Cloth dog booties are a great way to protect your dog’s paws and prevent slipping, yet not all dogs will tolerate them. In that case, another option is a paw wax like Musher’s Secret. Applied to the paw pads before each walk, the wax will protect against the harmful salt. You may also want to keep a bowl of warm water by the door to wash your dog’s paws and your own shoes before stepping back inside after a walk.
For dog owners who use an “in-ground” fence system, such as a DogWatch® Hidden Fence, the next step to prepare for cold weather is a winter fence checkup. For example, it is important to make sure driveway and walkway cuts are sealed and that no wire is exposed that might be damaged by snow plows or shovels. Also, if you have had a fall yard clean-up or aeration, check your transmitter to make sure the wire has not been accidentally cut. If you have questions about your DogWatch system, check the videos in the Customer Service section of the website or contact your local DogWatch Dealer. Also, if you do not have a hidden fence but are looking to install one soon, think about scheduling an appointment in the fall, before the ground freezes.
September 2, 2010
Even Dogs Get the Back to School Blues
For the past couple of weeks, students everywhere have shown signs of that seasonal bug, the Back to School blues. The end of summer means less time to play outside with friends, and more time devoted to classes and homework. That’s enough to put most kids in a bit a funk, but did you know the family dog might also share their pain?
That’s right, dogs can suffer from the Back to School blues, too. This week, Dog Tails gives families tips to help their dog manage the transition from summer vacation to a new school year. By following this prescribed “homework,” you can help banish these blues soon and restore your dog to a happy state.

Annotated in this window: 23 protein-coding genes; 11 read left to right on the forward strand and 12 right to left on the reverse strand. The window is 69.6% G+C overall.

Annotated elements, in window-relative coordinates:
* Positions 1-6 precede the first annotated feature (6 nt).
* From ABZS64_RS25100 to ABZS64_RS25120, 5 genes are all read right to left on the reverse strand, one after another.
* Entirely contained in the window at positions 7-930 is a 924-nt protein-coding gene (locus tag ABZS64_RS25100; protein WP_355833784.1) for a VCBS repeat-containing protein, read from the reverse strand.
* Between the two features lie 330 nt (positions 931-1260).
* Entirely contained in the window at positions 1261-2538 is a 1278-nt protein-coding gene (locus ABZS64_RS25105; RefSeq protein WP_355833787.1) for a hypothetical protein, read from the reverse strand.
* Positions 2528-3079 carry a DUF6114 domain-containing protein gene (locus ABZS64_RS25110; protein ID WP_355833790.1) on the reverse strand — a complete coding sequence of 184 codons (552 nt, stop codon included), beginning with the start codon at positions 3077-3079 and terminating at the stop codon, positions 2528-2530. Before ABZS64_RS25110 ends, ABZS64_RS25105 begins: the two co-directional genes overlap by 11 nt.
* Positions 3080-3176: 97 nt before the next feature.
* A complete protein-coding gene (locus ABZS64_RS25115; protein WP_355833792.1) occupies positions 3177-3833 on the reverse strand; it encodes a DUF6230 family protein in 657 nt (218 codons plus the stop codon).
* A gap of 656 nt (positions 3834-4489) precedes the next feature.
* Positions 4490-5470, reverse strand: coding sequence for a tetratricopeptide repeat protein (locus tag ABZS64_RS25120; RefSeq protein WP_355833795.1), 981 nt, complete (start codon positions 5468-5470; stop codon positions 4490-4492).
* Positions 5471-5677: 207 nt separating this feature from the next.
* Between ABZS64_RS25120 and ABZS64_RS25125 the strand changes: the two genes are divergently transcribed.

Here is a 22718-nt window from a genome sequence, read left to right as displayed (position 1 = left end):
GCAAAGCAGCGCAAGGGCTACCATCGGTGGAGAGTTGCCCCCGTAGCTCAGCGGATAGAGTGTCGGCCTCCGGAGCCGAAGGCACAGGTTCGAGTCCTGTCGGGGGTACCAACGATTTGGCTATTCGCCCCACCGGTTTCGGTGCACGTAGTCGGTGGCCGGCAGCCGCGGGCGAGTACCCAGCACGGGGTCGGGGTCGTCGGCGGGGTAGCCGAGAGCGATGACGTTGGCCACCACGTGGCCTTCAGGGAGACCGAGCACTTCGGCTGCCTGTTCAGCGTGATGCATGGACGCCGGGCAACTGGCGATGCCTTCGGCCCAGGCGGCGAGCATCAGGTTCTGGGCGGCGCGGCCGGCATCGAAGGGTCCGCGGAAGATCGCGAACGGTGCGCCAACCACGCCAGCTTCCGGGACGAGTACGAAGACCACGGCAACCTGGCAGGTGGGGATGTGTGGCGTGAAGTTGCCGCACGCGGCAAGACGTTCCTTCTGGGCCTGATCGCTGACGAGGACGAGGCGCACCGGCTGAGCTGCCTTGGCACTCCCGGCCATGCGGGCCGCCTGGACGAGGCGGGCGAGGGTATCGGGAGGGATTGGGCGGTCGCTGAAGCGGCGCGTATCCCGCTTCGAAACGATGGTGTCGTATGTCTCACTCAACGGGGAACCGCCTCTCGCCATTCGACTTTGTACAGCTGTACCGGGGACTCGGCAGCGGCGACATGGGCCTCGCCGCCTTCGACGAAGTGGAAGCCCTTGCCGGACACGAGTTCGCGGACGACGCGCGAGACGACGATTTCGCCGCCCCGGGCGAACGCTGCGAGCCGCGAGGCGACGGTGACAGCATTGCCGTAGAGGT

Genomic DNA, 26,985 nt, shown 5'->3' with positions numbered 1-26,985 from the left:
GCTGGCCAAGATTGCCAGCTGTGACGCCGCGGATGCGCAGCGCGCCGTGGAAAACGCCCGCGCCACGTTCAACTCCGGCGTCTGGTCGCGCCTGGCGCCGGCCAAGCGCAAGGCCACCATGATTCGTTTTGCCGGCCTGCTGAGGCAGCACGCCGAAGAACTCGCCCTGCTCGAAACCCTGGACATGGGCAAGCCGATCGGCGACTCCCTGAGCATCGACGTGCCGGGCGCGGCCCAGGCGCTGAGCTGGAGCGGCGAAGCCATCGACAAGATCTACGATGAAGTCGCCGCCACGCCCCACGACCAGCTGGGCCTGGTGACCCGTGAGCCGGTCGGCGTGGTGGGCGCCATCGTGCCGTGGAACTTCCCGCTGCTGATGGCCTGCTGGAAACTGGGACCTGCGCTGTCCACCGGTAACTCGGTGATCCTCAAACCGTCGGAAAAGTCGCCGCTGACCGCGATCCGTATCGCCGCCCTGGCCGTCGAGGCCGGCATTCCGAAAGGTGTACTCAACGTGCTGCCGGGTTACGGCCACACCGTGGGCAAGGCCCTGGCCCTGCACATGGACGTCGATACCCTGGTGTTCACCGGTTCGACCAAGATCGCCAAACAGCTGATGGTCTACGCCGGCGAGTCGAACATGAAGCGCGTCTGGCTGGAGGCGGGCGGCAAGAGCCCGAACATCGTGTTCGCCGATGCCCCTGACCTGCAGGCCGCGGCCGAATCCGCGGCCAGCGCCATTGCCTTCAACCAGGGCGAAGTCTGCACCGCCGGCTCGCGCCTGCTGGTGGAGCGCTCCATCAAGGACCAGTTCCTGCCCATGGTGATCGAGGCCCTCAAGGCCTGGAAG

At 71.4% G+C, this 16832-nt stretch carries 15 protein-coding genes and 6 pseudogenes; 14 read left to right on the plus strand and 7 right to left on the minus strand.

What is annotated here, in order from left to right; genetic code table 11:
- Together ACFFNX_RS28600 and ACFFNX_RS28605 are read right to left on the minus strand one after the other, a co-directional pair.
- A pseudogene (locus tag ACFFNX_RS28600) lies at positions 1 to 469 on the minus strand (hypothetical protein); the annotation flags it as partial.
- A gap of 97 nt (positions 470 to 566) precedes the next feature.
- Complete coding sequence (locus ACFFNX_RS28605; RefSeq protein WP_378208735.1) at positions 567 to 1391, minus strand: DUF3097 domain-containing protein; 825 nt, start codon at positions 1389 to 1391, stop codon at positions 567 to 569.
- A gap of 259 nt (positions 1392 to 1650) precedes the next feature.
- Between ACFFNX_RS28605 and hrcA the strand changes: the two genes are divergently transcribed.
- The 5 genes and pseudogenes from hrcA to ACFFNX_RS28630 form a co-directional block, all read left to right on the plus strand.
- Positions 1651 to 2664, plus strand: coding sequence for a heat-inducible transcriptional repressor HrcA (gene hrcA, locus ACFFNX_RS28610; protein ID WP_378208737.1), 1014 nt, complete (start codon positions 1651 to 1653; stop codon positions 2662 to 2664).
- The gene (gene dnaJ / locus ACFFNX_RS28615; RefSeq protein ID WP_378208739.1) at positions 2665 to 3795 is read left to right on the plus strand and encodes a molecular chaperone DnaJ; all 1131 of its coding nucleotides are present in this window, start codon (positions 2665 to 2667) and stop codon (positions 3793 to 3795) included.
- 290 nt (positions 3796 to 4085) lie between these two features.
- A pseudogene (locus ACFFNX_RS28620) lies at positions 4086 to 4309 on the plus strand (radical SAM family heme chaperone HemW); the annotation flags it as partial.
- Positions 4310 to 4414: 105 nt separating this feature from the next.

Dogs are sensitive to changes in their daily routine. Back to school represents a particular challenge. Days once filled with outdoor play, activities and attention are now mostly solitary and a lot less exciting. To ease the transition, experts suggest slowly adjusting the dog’s schedule to the new routine. Shift playtime and walks to morning and evening hours, and away from school hours.
This gradual transition can help avoid the dreaded curse of back to school season: separation anxiety. These feelings often cause dogs to act out in destructive ways, including excessive barking and chewing or eating things they shouldn’t.
August 26, 2010
Five Ways Dogs Can Change Your Life
Being a dog owner is not easy. To raise a dog properly, you need to devote time, money and passion to the job. Moments of frustration are bound to occur, and at regularly intervals. Successes are often followed by small failures and false starts. You may even lose your favorite pair of shoes to your puppy’s teeth.
As any dog owner can tell you, however, all of that effort is worth it. Bringing a dog into your home will change your life. Your dog’s unconditional love, unsinkable spirit and unabashed smiles can improve your health and well-being in many ways.
To prove our point, Dog Tails has compiled a list of the top 5 ways that dogs can change your life for the better. Read on, and learn more about how these amazing creatures make our lives better every day.